of spoiling the factory for export environment and that is not viable. I don’t know any exporter who is producing substantially for domestic.
Ravi Poddar, President, Garment Exporters Association of Rajasthan, Jaipur I don’t see how it is going to affect the apparel manufacturing community as a whole. Exporters don’t prefer to use these Chinese fabric as they
prove very expensive. Domestic brands are importing such fabric directly from China or sourcing it from importers, they will naturally face some impact. Similarly, it may create opportunity for more consumption of Indian fabric as brands will prefer to use Indian fabric.
Aditya Shankar Arora, Proprietor, VN Creation, Surat We welcome this initiative; overall Chinese fabric is very
poor in quality so naturally it becomes cheap. Indian fabric manufacturers like us are also forced to downgrade quality as there is no other way to tackle this issue. Quality-conscious Indian garment manufacturers do get quality fabric from China as it is also comparatively cheaper as we have to pay many taxes for the same fabric that we are producing in India. So, the Government must impose anti-dumping duty on Chinese fabric.
Most Export Promotion Councils (EPCs) are recognizing companies based on turnovers, though there are many other exporters who may be small but are doing excellent work in various categories/areas like sustainability, niche products, new processes, innovative working styles…, etc. Do you think that ‘turnover’ alone should be the criteria for awards… If yes, why; and if no, what are the areas that need to be acknowledged and need encouragement?
POST YOUR COMMENTS
HOLIDAY S A L E S AT US S T O R E S A M I X E D B A G F O R R E T A I L ER S
or retailers, holiday season is like a make-or-break time. This year, there was buoyancy brought on by factors like the seasonally crisp weather and positive marketing messaging among retailers. Planalytics, which provides weather analytics for businesses, too says that December 2016 was actually cold, especially in eastern states which benefited the apparel stores by an estimated US $ 309 million compared with last year. Yet, retail experts caution analysts not to be fooled by rosy retail holiday sales reports. It’s true that the sector finished well, but not everyone benefited, and 2017 won’t be rosy for all. Though clothing is the top selling item during the period, but November and December now account for less than 21 per cent of annual retail sales at physical stores, down from a peak of over 25 per cent, and experts believe it’ll keep dropping. GAP and Polo Ralph Lauren were positive during this season while Macy’s Inc. and Kohl’s Corp. cut their 2016 profit forecasts after holiday season sales fell more than expected. J.Crew, Under Armour, Nike and Adidas are also losers of the season. GAP Inc.’s net sales were up 1 per cent in the months of November and December 2016 compared to last year. Its comparable sales stood at positive 2 per cent for the mentioned period as against previous year. “We’re pleased with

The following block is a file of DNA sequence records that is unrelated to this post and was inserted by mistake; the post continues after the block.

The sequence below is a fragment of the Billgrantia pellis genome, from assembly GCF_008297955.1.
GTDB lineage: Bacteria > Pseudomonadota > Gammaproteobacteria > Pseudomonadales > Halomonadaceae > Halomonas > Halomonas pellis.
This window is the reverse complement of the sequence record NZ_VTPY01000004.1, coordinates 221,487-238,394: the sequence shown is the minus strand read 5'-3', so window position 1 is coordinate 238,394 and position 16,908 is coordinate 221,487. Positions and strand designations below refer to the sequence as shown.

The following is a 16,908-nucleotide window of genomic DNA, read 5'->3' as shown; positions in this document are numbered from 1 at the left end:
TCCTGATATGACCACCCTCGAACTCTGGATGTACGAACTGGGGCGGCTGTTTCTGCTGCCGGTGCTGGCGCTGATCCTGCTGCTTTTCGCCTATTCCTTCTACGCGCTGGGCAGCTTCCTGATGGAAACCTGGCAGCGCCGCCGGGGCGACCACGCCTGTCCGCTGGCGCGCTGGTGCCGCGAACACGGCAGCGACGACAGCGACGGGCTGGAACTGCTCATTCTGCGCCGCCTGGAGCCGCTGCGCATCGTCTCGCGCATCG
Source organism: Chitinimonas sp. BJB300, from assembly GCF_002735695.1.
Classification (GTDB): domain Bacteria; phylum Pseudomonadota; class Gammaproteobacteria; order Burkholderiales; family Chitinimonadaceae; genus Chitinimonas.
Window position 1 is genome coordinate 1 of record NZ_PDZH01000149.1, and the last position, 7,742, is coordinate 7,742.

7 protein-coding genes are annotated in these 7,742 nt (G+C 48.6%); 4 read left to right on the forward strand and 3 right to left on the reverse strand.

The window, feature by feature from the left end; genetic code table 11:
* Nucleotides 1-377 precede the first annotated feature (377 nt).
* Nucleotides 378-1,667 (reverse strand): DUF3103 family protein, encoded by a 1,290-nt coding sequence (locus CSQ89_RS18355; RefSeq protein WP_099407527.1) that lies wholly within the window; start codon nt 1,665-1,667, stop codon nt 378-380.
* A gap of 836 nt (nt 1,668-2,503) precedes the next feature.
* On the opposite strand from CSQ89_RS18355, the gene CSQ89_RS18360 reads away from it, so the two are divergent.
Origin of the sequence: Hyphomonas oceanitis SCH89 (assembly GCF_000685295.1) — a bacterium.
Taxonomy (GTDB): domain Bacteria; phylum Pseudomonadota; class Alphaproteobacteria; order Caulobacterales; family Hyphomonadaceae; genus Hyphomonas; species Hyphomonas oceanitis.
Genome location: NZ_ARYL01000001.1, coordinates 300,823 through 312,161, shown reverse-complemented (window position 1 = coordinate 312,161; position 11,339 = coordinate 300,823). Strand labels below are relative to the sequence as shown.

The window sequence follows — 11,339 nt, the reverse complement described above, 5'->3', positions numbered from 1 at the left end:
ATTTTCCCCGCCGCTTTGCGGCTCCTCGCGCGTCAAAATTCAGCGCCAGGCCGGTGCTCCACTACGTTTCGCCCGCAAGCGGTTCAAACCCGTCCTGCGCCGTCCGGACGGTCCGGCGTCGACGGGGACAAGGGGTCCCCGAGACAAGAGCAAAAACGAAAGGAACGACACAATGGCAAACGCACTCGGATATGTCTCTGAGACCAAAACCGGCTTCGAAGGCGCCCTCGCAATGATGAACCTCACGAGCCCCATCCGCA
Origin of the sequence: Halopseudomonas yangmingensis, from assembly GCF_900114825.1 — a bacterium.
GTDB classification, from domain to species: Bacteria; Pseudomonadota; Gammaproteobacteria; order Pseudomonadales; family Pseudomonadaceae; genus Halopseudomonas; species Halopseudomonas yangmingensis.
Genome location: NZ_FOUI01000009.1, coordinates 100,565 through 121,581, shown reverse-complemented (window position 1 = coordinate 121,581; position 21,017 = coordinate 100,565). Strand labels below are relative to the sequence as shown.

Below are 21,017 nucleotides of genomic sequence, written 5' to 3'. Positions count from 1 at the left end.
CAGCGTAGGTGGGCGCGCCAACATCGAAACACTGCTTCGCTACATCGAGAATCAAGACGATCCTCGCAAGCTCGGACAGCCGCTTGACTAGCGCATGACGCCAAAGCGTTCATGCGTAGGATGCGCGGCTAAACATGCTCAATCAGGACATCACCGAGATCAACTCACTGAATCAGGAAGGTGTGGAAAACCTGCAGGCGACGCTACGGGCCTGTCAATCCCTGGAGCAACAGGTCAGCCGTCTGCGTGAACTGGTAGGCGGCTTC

ESSENTIALS Retailers weren’t panicking at the end of the holiday season. According to the research firm Conlumino, although the average apparel discount ticked slightly higher to 31.3 per cent in December last, the average amount of clothing on sale dropped nearly 8 percentage points, to 50.2 per cent.
the improved momentum we saw over the holiday season, driven primarily by a positive customer response at Gap and Old Navy,” said Sabrina Simmons, CFO of the company. However, comparable sales for Banana Republic Global were down 7 per cent versus a negative 9 per cent for the same period last year; and Old Navy Global stood at positive 12 per cent when compared to negative 7 per cent last year. On the other hand, GAP Global generated positive one per cent comparable sales against negative 2 per cent last year for the reporting period. Kohl’s sales were volatile throughout the holiday season, even though it saw strong sales on Black Friday and the week before Christmas. The company reported its comparable sales decrease by 2.1 per cent in the same period. Also, the company’s total sales for the above-mentioned period declined 2.7 per cent. Men’s, home and footwear were the strongest categories while accessories segment was the most challenging. On a regional basis, the Southeast, Mid-Atlantic and Northeast were the best performing regions. The company’s gross margin is also projected to be lower than planned due to the mix and timing of the sales and the competitive promotional environment. JCPenney’s comparable store sales for the nine-week period of November and December declined 0.8 per cent
as against the corresponding period of last year, which equates to a 3.1 per cent positive two-year stack of comparable store sales for the same time period. At Stein Mart boutiquestyle men and women’s department store chain’s comparable-store sales for the nine-week period ended Dec 31, 2016 declined 4.8 per cent, while total sales fell 1.9 per cent compared with the prior year period. Challenges are mounting at department store retailer Hudson’s Bay Co. amid a disappointing holiday season as it lowered its full-year outlook for a second time.